We have become paranoid about bacteria and believe that the only thing that will keep us germ-free is liquid soap. TV advertising is great at achieving this aim, with every advert about germ-killing products showing nasty, evil bacteria creatures contrasted with a bright, blindingly white kitchen or bathroom, which looks more like a laboratory. I am still not entirely sure when it comes to meat-handling and hygiene in the kitchen, so I do keep an anti-bacterial liquid soap in there, but if I’ve not handled anything like that, I just use my Kelp or Tea Tree soap to wash my hands – a lot of essential oils are anti-bacterial.

The thing that makes me laugh is that these companies are packaging one product in different bottles, and you buy them all, not realising the shower gel, the bubble bath and the hand wash are all exactly the same thing!

I love bar soap, and that’s why I make them, so here is a list of the Benefits of Bar Soap:

  • Looks SO MUCH nicer by the sink than an ugly plastic bottle
  • Less packaging, therefore better for the environment
  • Takes up less space and lighter to carry
  • Easier to fit into your suitcase and won’t leak
  • No chance of not being able to get any soap out because of a faulty pump
  • Just as hygienic, despite the claims of liquid soap manufacturers
  • All the properties you require can be present (e.g moisturising, exfoliating, anti-bacterial etc)
  • Glycerine soaps like ours and cold processed soaps are not harsh and drying like the mass-produced supermarket detergent soaps
  • Most liquid soaps are full of nasty chemicals and petroleum, where as natural soaps are not
  • The Soap Cabin soaps are locally produced and contain amazing essential oils!

Have I convinced you?…

Spotlight on Sweet Orange & Patchouli

This week I made 2 loaves of our lovely Sweet Orange & Patchouli soap, which contains pumice powder to scrub off dead skin. Although Lemongrass & Lime is our best selling soap, I am hooked on the sweet yet citrussy scent and vibrant orange colour of this transparent soap, with it’s fine powdery layer on top. It is almost mouth-watering!

Sweet Orange

Sweet Orange Essential Oil (Citrus dulcis) is pressed from the peel of the almost-ripe sweet orange, and has sweet and fruity top notes, with radiant undertones. The sweet-orange tree grows in Israel, America, Italy, Brazil and Australia. Because of its uplifting effects, it is known to be good for anxiety, stress and insomnia.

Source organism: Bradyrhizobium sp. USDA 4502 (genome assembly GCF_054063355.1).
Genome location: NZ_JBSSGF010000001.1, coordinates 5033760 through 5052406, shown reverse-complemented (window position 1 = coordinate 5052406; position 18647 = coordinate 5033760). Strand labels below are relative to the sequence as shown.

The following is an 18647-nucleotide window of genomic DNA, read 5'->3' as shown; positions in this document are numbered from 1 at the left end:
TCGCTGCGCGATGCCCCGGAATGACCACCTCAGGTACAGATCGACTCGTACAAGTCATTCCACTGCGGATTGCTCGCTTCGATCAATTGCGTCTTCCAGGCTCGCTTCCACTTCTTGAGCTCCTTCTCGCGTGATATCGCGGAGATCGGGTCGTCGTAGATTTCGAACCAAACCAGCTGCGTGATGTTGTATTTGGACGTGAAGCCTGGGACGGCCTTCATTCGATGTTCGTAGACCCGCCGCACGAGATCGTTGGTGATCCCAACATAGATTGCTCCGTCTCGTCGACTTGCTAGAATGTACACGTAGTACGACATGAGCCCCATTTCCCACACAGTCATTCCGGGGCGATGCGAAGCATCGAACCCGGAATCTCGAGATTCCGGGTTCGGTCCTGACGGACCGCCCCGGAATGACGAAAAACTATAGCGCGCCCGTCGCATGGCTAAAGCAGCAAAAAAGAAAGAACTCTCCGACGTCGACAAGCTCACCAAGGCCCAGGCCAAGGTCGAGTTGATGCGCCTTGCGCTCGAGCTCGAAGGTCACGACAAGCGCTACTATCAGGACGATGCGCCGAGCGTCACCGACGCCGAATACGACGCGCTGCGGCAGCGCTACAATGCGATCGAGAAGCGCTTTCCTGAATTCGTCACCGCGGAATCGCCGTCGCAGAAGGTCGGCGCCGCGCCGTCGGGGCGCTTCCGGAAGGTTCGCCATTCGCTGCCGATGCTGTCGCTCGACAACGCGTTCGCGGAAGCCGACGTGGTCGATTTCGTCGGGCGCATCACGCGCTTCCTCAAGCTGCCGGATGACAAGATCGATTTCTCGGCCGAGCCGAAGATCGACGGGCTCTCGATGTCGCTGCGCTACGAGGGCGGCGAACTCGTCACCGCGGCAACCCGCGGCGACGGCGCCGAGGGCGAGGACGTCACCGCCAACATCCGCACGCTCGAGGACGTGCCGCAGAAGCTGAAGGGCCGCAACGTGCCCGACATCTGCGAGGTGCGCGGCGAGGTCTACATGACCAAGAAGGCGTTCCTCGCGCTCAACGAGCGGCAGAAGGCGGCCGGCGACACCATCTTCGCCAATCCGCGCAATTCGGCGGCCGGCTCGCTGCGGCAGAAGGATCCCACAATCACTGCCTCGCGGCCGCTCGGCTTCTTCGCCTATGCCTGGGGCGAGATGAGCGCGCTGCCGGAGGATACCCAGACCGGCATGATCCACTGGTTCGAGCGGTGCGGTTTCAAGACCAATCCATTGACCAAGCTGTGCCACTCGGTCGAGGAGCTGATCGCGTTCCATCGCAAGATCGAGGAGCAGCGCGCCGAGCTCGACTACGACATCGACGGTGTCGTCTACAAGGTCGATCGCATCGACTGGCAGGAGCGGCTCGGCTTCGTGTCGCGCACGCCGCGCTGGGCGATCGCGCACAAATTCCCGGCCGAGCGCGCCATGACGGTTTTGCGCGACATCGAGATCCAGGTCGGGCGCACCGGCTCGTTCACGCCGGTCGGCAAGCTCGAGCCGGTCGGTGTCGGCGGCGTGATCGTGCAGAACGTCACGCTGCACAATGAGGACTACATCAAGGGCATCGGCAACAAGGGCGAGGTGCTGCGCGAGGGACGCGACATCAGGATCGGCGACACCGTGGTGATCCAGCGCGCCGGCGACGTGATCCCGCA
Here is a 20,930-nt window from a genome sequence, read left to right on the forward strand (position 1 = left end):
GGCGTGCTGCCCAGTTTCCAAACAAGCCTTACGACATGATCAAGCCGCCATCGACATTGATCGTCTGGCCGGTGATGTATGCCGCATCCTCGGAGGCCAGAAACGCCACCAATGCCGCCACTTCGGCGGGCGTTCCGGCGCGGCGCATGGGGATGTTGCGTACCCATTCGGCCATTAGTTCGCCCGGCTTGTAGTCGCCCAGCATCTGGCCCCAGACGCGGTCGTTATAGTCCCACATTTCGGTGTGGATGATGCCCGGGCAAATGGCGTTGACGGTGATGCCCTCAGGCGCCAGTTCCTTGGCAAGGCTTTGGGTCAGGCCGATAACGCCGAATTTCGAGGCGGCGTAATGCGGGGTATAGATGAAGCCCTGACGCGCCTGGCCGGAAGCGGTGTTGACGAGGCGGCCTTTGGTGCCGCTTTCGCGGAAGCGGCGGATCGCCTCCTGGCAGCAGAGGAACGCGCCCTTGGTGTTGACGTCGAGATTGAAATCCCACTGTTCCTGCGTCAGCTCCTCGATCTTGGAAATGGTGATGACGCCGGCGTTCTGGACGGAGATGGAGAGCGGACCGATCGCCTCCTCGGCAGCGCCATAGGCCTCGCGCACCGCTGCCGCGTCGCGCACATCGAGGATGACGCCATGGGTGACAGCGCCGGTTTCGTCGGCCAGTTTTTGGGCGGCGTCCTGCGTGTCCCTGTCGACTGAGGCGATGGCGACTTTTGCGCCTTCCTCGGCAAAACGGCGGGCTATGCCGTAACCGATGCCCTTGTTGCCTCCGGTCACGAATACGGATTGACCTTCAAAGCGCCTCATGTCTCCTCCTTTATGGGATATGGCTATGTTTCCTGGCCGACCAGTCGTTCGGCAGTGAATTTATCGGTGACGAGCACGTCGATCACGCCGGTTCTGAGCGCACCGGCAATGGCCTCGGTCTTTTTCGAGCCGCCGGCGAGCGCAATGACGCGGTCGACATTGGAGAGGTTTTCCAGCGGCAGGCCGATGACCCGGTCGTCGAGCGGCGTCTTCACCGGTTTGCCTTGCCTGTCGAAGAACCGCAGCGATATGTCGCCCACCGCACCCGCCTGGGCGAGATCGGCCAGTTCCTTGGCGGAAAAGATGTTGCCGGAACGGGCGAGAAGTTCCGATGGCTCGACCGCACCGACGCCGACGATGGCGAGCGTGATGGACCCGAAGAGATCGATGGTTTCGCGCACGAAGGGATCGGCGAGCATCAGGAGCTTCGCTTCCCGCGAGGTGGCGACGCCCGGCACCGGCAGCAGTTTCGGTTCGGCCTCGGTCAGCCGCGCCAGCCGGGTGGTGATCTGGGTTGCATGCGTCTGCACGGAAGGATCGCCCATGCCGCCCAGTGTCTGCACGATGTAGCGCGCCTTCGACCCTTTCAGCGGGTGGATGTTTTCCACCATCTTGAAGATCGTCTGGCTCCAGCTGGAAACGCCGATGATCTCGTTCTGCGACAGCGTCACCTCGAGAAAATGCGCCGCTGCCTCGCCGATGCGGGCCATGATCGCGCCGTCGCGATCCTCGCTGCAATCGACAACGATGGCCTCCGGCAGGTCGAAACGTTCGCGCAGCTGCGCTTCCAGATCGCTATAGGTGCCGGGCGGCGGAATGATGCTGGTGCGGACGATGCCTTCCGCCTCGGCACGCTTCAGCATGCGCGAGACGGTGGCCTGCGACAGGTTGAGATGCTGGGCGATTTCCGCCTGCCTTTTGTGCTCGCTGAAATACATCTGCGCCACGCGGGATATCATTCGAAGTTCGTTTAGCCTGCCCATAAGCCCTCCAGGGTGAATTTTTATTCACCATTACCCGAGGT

Therapeutic Properties: anti-inflammatory, anti-sceptic, sedative, digestive, anti-depressant

Patchouli 

A lot of people tell me they love the smell of Patchouli because it reminds them of the 70s…

Patchouli Essential Oil (Pogostemom cablin) is a dark orange coloured oil with spicy, woody topnotes and earthy undertones. It is steam-distilled from the dried fermented leaves of the perennial shrub, which is found in Mauritius, Indonesia, China, India, the Philippines, and Malaysia.

Therapeutic properties: anti-inflammatory, anti-sceptic, anti-microbial, anti-depressant, deodorant, aphrodisiac, sedative

New Soothing Skin Balm

Eczema Balm

 

I have finally got around to making our new Soothing Skin Balm. Made with calendula oil, which is known for its anti-inflammatory, antiseptic properties, the balm is great for skin that is prone to eczema (like mine) or psoriasis. Calendula (pot or common marigold) is also used to treat burns, cuts and grazes. Apparently, it was once said that “where calendula is, no pus will form”. (Oh I am glad!) Added lavender and sweet orange essential oils bring extra soothing properties, as well as a nice, subtle scent.

I decided to make a balm because I know how nice a balm feels on irritated skin, compared to a heavy butter, particularly if you need to put clothes on over the skin. This morning I massaged a bit of leftover balm into a small irritated patch of eczema I have on my wrist at the moment and it seems to have stopped the itching and smoothed the skin out! Because I tend to get patches during Autumn/Winter season, I will make sure I take a pot with me everywhere I go.

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Soothing Skin Balm is available in 50ml and 100ml tins.